Notes 1. I draw on many sources in this chapter and cite them specifically where it is appropriate. Otherwise, the text reflects the case law and literature generally. I want to expressly acknowledge that I draw extensively on two useful sources that apparently are not generally in the public domain, but which I can make available to the reader if they send me an electronic mail message to The first of these articles is by Jeffrey T. Melching of Rutan & Tucker LLP and was presented to the City Attorneys Association of Los Angeles County at its spring 2003 retreat. That paper is entitled, “The Religious Land Use and Institutionalized Persons Act of 2000 (RLUIPA): What’s a City to Do When a Church Comes to Town?” The second is a recent short presentation by a lawyer who has labored in the RLUIPA trenches, most recently in an important case against a municipality, Westchester Day Sch. v. Vill. of the Mamaroneck, 504 F.3d 338 (2d Cir. 2007). That paper is by Kevin J. Plunkett of DelBello Donnellan Weingarten Wise & Wiederkehr, LLP, and was presented to the New York State Bar Association Municipal Law Section’s annual meeting on October 20, 2007. It is entitled, “Religious Land Use and Institutionalized Persons Act (RLUIPA): Dos and Don’ts for Municipal Attorneys When Advising Municipal Board Members, Staff and Consultants.” 2. See Mont. Envtl. Info. Ctr. v. MDEC, 296 Mont. 207 (1999). 3. See Westchester Day Sch. v. Vill. of the Mamaroneck, 280 F. Supp. 2d 242, 230 (S.D.N.Y. 2003) (“traffic concerns have never been deemed compelling government interests”); Murphy v. New Milford Zoning Comm’n, 402 F.3d 342 (2d Cir. 2005); Trinity Assembly of God of Baltimore City, Inc. v. People’s Counsel for Baltimore County, 2008 WL 314717 (Md. App. 2008). 4. Lucas v. S.C. Coastal Council, 505 U.S. 1003 (1992). 5. For a case on point discussing the ins and outs of conditional use permits as compared with the alternative of the legislative planned unit development in a safe haven of the as-of-right approach, see Sts. Constantine & Helen Greek Orthodox Church, Inc. v. City of New Berlin, 396 F.3d 895 (7th Cir. 2005). ABA-LUCERO-09-0202-007.indd 128 BA-LUCERO-09-0202-007.indd 128 4/10/09 1:20:07 AM /10/09 1:20:07 AM How Local Government Can Nip RLUIPA Claims in the Bud 129 6. See Petra Presbyterian Church v. Vill. of Northbrook, 489 F.3d 846 (7th Cir. 2007); see also Cypress Christian Ctr. v. Cypress Redevelopment Agency, 218 F. Supp. 2d 1203 (C.D. Cal. 2002). 7. Guru Nanak Sikh Soc’y of Yuba City v. County of Sutter, 456 F.3d 978 (9th Cir. 2006). 8. Id. 9. Id. at 981. 10. Id. at 982. 11. 338 Or. 453, 111 P.3d 1123 (2005). 12. 338 Or. at 467, 111 P.3d at 1130. “For the purposes of this opinion, we assume without deciding that the city’s denial of the CUP constituted an individualized assessment as that term is used in 42 USC § 2000cc(a)(2)(C).” 338 Or. at 463 n.5, 111 P.3d at 1128 n.5. 13. 285 Conn. 381 (2008). 14. Id. at 400. 15. FED. R. CIV. P. 34(a). 16. W. Bruce Frye, Cardiology Workforce: A Shortage, Not a Surplus, HEALTH AFFAIRS, Feb. 4, 2004, available at;, Cardiology Career and Resource Center, http://www.locumtenens. com/cardiology-careers/main.aspx (last visited Mar. 17, 2009).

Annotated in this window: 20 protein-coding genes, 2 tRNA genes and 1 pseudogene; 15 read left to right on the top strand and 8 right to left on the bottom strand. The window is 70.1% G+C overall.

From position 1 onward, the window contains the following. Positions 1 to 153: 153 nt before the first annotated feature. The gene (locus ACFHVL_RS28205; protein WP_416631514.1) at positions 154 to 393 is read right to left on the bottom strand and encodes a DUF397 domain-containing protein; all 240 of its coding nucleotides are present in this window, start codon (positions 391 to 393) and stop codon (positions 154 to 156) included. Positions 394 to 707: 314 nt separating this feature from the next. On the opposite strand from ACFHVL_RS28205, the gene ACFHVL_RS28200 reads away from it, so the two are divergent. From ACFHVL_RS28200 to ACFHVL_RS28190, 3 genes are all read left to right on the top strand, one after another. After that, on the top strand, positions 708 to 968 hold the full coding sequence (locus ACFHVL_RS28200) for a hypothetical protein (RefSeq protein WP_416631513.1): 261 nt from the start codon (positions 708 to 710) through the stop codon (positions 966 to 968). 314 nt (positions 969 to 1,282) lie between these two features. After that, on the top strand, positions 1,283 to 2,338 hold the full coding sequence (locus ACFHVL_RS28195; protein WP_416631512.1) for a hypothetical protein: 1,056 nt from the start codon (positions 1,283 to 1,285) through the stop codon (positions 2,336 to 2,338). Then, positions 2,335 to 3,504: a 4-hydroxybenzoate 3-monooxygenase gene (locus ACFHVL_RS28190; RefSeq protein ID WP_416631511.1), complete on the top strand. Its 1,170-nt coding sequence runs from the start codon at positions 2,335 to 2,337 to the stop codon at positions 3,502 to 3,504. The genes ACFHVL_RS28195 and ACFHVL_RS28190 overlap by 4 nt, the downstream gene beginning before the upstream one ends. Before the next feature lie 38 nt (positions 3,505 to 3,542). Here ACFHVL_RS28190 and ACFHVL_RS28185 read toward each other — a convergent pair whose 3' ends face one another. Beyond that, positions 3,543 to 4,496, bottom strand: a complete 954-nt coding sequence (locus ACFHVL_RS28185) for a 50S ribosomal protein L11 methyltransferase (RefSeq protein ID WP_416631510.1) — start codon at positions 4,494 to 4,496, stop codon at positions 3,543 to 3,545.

Reasserting the Right to Front-Yard Gardening

Hermine Ricketts and her husband, Tom Carroll, decided the best place ever for their vegetable garden was right there conveniently in their front yard. Local officials had other ideas.
Homeowners Tom Carroll and Hermine Ricketts in their garden.
Wilfredo Lee/AP

“The farmer in the dell, the farmer in the dell, hi-ho the derry-o, the farmer and the dell…” so goes one of the most popular and oldest nursery rhymes, originating from Germany’s “Es fuhr ein Bau’r ins Holz” and brought to America by immigrants, and then spread around the world. In the United Kingdom it has a variant, “The nurse takes a dog.”

Growing your vegetables in “a small wooded valley” is unquestionably appropriate, but what about if you decide your garden should be in the front yard of your home in a residential district?

This issue has come up time and time again over the years across the country, most recently in Florida, when Hermine Ricketts and her husband, Tom Carroll, decided the best place ever for their vegetable garden was right there conveniently in their front yard in Miami Shores Village, a municipality of just 3.75 square miles and 10,493 people. Their garden in the sunniest area of their lot included kale, scallions, beets, eggplant, cherry tomatoes, yellow Swiss chard, Chinese cabbage, okra, bell peppers, jalapeños, and squash. They had growing outside their front door a veritable feast of healthy food. And it was so good for Ricketts, who in recent years has come to use a wheelchair and requires oxygen.